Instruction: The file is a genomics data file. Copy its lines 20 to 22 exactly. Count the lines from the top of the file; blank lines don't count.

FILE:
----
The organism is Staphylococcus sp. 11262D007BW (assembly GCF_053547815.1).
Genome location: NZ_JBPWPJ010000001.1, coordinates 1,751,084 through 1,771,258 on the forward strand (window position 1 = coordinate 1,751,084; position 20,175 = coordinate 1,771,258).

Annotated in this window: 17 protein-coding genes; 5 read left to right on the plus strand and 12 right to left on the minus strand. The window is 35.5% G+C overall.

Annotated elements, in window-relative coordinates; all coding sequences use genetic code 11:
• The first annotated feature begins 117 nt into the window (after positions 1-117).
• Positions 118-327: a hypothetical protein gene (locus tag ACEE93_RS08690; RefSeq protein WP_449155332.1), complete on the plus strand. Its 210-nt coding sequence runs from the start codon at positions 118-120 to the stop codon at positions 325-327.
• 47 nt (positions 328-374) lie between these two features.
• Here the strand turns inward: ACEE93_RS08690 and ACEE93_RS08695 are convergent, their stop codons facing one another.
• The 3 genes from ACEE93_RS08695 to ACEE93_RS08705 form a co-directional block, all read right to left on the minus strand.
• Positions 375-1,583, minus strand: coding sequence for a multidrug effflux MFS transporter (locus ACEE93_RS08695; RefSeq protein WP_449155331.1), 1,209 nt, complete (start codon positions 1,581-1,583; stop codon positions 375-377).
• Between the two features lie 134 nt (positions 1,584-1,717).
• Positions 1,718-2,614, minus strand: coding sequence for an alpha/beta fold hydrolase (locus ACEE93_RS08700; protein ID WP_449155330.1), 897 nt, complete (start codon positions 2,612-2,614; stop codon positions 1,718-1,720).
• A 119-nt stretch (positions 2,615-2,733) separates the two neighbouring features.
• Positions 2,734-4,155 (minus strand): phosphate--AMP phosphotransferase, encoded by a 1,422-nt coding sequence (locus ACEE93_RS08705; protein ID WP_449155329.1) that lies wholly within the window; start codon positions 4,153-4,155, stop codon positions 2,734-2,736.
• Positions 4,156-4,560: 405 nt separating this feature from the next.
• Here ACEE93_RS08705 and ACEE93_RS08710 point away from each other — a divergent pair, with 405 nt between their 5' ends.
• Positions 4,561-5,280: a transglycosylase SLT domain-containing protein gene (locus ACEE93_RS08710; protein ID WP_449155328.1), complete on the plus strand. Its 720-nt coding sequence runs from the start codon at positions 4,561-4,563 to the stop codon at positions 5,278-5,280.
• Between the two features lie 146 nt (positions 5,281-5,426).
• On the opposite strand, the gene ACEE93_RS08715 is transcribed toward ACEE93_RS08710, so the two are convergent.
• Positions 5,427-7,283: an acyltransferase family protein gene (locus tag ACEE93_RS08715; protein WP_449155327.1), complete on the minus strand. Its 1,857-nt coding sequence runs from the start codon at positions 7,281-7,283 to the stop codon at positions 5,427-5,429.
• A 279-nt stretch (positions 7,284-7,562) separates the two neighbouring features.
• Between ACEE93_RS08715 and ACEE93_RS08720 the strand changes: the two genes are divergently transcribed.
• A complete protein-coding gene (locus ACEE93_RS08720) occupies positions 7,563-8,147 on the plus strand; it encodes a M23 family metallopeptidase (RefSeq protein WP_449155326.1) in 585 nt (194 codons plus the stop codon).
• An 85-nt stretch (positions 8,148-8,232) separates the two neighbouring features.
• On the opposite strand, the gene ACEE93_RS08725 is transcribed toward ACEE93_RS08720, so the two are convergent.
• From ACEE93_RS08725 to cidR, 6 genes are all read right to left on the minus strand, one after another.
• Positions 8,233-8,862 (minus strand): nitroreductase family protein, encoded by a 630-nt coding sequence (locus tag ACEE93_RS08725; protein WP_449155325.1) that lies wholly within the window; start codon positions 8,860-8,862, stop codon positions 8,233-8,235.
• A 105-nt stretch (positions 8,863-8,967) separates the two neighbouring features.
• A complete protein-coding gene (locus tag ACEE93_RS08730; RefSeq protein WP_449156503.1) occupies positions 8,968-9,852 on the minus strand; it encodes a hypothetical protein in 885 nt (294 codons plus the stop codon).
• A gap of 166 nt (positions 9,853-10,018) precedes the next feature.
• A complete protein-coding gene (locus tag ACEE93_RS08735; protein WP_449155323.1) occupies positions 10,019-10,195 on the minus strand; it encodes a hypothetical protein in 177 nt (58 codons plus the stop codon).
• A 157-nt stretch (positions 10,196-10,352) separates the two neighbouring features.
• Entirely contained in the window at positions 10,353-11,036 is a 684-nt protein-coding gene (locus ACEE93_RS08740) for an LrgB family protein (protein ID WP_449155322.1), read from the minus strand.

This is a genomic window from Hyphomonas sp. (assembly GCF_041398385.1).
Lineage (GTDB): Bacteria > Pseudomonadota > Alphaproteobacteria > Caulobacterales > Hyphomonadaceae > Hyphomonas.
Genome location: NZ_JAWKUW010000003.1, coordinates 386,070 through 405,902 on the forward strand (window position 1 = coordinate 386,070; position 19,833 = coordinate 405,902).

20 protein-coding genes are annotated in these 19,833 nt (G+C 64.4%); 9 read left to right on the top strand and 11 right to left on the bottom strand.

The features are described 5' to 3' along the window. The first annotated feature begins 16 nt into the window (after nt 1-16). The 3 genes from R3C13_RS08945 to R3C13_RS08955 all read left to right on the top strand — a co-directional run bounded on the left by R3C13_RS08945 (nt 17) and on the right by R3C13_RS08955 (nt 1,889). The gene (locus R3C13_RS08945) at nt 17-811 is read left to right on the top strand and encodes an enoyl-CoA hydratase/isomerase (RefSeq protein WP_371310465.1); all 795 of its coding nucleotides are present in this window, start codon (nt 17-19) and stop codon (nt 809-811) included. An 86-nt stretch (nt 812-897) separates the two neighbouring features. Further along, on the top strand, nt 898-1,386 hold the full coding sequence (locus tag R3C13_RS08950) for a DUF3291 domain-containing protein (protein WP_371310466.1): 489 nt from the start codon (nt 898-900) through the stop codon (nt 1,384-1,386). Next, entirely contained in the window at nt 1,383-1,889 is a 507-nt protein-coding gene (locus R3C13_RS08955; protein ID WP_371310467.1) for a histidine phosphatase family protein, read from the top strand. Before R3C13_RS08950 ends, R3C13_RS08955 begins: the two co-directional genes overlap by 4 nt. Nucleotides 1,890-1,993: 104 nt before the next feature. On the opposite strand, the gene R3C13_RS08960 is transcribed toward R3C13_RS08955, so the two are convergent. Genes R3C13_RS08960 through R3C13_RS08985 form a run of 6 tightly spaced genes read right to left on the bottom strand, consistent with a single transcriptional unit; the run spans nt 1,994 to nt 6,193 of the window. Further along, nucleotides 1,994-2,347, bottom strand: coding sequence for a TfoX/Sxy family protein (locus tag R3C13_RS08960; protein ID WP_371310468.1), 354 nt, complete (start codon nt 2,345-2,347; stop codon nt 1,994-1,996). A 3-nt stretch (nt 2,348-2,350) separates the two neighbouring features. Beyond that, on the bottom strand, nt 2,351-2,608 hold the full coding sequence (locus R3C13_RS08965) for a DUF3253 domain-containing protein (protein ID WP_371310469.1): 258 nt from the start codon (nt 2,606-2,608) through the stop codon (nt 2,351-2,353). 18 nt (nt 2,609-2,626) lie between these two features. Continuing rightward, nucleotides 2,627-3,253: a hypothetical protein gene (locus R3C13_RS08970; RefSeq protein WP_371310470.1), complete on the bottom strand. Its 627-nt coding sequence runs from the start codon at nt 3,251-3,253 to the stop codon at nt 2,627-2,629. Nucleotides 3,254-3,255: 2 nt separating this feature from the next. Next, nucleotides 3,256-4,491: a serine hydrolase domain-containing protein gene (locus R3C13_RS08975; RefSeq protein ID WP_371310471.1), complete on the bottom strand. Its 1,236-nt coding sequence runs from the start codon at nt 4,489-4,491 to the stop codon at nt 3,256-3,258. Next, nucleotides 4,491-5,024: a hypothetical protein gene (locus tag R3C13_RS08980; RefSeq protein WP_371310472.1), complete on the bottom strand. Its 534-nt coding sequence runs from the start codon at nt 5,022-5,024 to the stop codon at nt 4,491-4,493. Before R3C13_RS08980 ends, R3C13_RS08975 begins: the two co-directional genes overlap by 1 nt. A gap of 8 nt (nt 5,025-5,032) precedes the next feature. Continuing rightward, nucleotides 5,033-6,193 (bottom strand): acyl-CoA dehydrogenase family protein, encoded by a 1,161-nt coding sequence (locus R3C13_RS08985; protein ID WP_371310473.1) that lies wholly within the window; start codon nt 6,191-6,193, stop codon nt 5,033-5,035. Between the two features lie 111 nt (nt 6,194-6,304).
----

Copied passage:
• Positions 5,427-7,283: an acyltransferase family protein gene (locus tag ACEE93_RS08715; protein WP_449155327.1), complete on the minus strand. Its 1,857-nt coding sequence runs from the start codon at positions 7,281-7,283 to the stop codon at positions 5,427-5,429.
• A 279-nt stretch (positions 7,284-7,562) separates the two neighbouring features.
• Between ACEE93_RS08715 and ACEE93_RS08720 the strand changes: the two genes are divergently transcribed.